Democracy and Greece’s Golden Age Notes



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Democracy and Greece’s Golden Age Notes

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  1. Pericles’ Plan for Athens

    1. Stronger Democracy

      1. Pericles was an honest and fair politician and general. Ruled Greece during most of the Golden Age

      2. Increased the number of public officials who were paid salaries. Earlier the positions were unpaid.

      3. Introduction to Direct democracy

        1. A form of democracy where the people rule directly on laws, not through representatives.

    2. Athenian Empire

      1. After the defeat of the Persians Athens made the Delian League.

        1. A lot of money was spent on building a strong army and navy for protection.

    3. Glorifying Athens

      1. Bought lots of marble, and gold

        1. Paid artists to make statues glorifying the city

  2. Glorious Art and Architecture

    1. Architecture and Sculpture

      1. The Parthenon was built on the style that had been used to create Greek temples for 200 years.

      2. Built to honor Athena, the goddess of wisdom and protector of Athens.

  3. Drama and History

    1. Tragedy and Comedy

      1. The Greeks wrote two kinds of drama–tragedy and comedy. A tragedy was a serious drama about common themes such as love, hate, war, or betrayal.

      2. A comedy contained scenes filled with slapstick situations and crude humor. Playwrights often made fun of politics and respected people and ideas of the time.

    2. History

      1. The epic poems of Homer recount stories, but are not accurate recordings of what took place.

        1. Herodotus, a Greek who lived in Athens for a time, pioneered the accurate reporting of events.

          1. His book on the Persian Wars is considered the first work of history.

        2. Thucydides believed that certain types of events and political situations recur over time.

          1. Studying those events and situations, he felt, would aid in understanding the present.

            1. The approaches Thucydides used in his work still guide historians today.

  4. Athenians and Spartans Go to War

    1. Peloponnesian War

      1. Athens had the stronger navy.

      2. Sparta had the stronger army, and its location inland meant that it could not easily be attacked by sea.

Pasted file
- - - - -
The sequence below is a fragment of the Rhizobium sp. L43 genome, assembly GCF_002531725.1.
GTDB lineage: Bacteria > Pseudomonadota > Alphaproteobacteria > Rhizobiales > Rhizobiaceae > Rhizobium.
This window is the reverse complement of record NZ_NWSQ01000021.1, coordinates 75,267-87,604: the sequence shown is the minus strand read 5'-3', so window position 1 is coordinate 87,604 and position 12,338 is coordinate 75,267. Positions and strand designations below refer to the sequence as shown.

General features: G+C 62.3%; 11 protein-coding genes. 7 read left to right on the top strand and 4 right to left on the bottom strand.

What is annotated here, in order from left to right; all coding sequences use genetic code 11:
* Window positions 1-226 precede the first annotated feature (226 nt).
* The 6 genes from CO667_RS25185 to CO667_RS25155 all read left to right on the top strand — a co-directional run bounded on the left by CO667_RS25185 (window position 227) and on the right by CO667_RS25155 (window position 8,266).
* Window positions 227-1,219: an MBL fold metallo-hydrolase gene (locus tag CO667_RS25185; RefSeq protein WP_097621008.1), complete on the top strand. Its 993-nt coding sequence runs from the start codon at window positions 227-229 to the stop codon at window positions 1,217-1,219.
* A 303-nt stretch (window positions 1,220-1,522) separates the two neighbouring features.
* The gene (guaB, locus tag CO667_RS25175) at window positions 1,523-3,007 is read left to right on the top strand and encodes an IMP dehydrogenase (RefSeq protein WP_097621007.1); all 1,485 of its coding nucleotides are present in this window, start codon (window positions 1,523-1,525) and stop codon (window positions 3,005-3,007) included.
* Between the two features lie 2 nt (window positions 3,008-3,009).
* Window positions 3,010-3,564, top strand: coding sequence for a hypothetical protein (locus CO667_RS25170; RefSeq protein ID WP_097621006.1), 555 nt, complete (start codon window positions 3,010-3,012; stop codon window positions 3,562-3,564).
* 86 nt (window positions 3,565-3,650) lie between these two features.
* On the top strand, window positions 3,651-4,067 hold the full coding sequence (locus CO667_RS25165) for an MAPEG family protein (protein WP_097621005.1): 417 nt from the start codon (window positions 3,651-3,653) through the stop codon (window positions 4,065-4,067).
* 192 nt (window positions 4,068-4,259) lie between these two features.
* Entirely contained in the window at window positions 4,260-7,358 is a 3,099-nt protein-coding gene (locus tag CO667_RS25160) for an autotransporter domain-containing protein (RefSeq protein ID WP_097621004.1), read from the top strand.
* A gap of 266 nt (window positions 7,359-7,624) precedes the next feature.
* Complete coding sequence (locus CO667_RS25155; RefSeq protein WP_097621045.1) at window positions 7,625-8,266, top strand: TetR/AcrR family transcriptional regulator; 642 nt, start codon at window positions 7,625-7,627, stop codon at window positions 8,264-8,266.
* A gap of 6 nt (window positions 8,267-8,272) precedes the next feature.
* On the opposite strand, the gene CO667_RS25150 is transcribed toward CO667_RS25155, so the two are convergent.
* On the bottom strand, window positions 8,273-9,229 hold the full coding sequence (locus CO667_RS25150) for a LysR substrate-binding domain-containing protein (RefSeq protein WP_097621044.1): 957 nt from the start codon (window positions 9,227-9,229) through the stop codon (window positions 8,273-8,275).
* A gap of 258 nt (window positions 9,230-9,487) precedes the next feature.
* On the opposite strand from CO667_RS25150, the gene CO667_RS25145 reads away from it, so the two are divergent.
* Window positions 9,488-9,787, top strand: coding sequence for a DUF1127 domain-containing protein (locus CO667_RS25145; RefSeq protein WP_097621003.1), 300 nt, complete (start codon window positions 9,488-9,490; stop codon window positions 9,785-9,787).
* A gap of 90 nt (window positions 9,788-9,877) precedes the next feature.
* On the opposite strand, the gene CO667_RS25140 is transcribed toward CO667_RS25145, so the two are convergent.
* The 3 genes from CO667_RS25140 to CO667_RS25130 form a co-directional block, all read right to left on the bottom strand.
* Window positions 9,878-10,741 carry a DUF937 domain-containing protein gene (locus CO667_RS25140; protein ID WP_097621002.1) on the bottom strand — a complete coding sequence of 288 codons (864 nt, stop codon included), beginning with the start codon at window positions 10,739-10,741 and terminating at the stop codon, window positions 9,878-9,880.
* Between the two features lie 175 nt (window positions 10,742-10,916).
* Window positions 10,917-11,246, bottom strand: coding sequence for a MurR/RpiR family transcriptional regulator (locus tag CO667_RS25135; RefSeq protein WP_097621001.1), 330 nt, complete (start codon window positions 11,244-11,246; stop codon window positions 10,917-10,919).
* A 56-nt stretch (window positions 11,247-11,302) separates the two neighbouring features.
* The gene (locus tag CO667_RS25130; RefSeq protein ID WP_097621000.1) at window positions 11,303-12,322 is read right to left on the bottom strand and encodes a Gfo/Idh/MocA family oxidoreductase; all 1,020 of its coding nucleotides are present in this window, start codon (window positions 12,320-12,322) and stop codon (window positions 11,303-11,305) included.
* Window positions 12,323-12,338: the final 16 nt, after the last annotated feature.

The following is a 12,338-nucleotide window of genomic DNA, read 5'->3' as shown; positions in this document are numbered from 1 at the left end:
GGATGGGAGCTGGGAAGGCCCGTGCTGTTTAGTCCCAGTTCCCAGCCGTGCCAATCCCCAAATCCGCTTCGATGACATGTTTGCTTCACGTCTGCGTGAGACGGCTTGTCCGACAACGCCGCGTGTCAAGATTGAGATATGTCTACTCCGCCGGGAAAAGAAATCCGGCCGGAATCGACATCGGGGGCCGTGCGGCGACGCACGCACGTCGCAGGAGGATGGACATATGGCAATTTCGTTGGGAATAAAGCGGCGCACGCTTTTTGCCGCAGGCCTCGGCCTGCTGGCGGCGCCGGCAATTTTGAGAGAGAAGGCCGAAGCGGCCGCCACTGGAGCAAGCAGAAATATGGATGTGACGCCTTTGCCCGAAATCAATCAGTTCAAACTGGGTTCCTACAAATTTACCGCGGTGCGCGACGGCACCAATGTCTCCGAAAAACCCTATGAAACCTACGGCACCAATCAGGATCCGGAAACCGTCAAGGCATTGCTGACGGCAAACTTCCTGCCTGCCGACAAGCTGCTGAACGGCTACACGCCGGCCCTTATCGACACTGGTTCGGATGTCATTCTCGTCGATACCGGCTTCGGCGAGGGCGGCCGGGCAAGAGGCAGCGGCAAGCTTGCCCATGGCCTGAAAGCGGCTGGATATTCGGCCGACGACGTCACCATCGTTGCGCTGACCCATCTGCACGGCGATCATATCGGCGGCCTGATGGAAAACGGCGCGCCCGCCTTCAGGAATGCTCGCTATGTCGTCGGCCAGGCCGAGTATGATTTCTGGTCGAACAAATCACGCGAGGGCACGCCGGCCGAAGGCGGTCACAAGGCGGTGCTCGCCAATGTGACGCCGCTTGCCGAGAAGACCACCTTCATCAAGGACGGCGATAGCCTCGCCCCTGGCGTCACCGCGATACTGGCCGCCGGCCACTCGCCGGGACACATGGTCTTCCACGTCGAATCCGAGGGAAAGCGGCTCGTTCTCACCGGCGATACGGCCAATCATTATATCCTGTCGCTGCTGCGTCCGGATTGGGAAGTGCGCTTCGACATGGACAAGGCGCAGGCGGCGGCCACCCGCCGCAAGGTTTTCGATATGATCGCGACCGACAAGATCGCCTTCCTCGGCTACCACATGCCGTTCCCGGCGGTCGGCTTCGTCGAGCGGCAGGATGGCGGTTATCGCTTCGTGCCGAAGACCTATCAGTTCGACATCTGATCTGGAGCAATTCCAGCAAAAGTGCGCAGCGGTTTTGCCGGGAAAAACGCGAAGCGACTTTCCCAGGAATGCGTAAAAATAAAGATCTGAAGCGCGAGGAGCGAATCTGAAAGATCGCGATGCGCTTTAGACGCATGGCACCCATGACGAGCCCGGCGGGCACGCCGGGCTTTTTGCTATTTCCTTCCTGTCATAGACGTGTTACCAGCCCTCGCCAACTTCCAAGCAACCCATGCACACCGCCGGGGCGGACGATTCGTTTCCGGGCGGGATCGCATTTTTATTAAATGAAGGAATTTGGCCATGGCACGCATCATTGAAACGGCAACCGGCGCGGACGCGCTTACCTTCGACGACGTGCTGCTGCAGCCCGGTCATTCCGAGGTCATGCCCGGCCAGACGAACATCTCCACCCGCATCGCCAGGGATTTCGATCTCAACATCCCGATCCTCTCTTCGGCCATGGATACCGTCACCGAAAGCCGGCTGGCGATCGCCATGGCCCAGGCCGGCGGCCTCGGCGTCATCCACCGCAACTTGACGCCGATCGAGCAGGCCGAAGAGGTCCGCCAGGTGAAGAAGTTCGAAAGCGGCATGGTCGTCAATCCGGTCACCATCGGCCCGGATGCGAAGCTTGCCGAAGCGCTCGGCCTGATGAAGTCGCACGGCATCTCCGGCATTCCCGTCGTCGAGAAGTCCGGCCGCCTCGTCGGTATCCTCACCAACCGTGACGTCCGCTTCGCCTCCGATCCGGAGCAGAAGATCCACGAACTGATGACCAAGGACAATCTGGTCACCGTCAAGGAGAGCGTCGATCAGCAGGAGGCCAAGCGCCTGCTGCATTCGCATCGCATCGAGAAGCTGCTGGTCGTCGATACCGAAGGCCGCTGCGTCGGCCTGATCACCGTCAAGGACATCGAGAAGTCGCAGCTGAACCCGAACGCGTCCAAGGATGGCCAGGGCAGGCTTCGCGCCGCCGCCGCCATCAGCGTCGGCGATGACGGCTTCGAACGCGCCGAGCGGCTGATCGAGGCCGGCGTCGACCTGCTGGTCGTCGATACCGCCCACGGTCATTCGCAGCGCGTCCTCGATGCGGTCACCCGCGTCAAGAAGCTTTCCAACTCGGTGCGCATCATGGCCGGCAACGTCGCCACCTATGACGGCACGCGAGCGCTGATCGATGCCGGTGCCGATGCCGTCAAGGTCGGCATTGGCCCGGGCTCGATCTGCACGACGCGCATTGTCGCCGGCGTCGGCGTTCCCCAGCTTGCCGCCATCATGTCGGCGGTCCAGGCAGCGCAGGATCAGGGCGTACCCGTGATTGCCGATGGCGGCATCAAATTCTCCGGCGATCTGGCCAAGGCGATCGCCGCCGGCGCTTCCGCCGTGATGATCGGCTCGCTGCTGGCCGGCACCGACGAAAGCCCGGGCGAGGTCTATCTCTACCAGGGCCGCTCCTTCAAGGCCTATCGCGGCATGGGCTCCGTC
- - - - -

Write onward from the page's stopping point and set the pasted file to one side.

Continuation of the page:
3. Pericles' strategy was to avoid land battles with the Spartan army and wait for an opportunity to strike Sparta and its allies from the sea.

        1. Eventually, the Spartans marched into Athenian territory. They swept over the countryside, burning the Athenian food supply.

        2. Pericles responded by bringing residents from the surrounding region inside the city walls.

        3. The city was safe from hunger as long as ships could sail into port with supplies from Athenian colonies and foreign states.

    2. Sparta Gained Victory

      1. Athenians carried a huge fleet to Sicily, Sparta’s biggest trade supplier. They were destroyed.

  5. Philosophers Search for Truth

    1. Philosophers were thinking about

      1. The universe (land, sky, and sea) is put together in an orderly way, and subject to absolute and unchanging laws.

      2. How people can understand these laws through logic and reason.

    2. Socrates

      1. Believed that absolute standards did exist for truth and justice.

        1. However, he encouraged Greeks to go farther and question themselves and their moral character.

        2. Was brought to trial for corrupting children’s minds

          1. Socrates said that his teachings were good for Athens because they forced people to think about their values and actions. The jury disagreed and condemned him to death.

    3. Plato

      1. Was a student of Socrates

        1. Wrote a book called The Republic

          1. Set forth his vision of a perfectly governed society. It was not a democracy.

    4. Aristotle

      1. Questioned the nature of human belief, thought and knowledge. Taught Alexander the great.


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